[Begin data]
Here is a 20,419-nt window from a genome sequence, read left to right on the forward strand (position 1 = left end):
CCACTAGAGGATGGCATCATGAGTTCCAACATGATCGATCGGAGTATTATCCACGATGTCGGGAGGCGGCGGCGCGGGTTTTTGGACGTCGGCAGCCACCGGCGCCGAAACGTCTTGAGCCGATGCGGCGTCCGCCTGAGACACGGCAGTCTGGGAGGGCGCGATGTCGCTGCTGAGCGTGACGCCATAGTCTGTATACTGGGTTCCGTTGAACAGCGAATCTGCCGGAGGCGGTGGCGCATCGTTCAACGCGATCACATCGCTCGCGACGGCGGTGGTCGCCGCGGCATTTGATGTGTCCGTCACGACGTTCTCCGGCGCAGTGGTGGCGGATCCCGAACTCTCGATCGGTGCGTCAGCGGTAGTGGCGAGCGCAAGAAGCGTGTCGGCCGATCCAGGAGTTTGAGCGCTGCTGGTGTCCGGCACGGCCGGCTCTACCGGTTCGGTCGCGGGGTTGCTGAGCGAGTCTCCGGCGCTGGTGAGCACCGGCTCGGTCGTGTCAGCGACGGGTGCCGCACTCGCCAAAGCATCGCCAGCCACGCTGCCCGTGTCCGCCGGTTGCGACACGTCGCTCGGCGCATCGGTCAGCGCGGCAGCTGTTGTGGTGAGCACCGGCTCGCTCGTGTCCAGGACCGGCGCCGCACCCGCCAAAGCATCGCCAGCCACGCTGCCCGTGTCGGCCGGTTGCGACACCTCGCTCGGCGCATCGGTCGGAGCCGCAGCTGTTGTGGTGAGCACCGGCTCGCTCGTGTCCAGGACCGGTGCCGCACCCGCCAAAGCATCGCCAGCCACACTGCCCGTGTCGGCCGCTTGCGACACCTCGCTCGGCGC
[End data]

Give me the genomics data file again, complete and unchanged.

Here is a 20,419-nt window from a genome sequence, read left to right on the forward strand (position 1 = left end):
CCACTAGAGGATGGCATCATGAGTTCCAACATGATCGATCGGAGTATTATCCACGATGTCGGGAGGCGGCGGCGCGGGTTTTTGGACGTCGGCAGCCACCGGCGCCGAAACGTCTTGAGCCGATGCGGCGTCCGCCTGAGACACGGCAGTCTGGGAGGGCGCGATGTCGCTGCTGAGCGTGACGCCATAGTCTGTATACTGGGTTCCGTTGAACAGCGAATCTGCCGGAGGCGGTGGCGCATCGTTCAACGCGATCACATCGCTCGCGACGGCGGTGGTCGCCGCGGCATTTGATGTGTCCGTCACGACGTTCTCCGGCGCAGTGGTGGCGGATCCCGAACTCTCGATCGGTGCGTCAGCGGTAGTGGCGAGCGCAAGAAGCGTGTCGGCCGATCCAGGAGTTTGAGCGCTGCTGGTGTCCGGCACGGCCGGCTCTACCGGTTCGGTCGCGGGGTTGCTGAGCGAGTCTCCGGCGCTGGTGAGCACCGGCTCGGTCGTGTCAGCGACGGGTGCCGCACTCGCCAAAGCATCGCCAGCCACGCTGCCCGTGTCCGCCGGTTGCGACACGTCGCTCGGCGCATCGGTCAGCGCGGCAGCTGTTGTGGTGAGCACCGGCTCGCTCGTGTCCAGGACCGGCGCCGCACCCGCCAAAGCATCGCCAGCCACGCTGCCCGTGTCGGCCGGTTGCGACACCTCGCTCGGCGCATCGGTCGGAGCCGCAGCTGTTGTGGTGAGCACCGGCTCGCTCGTGTCCAGGACCGGTGCCGCACCCGCCAAAGCATCGCCAGCCACACTGCCCGTGTCGGCCGCTTGCGACACCTCGCTCGGCGC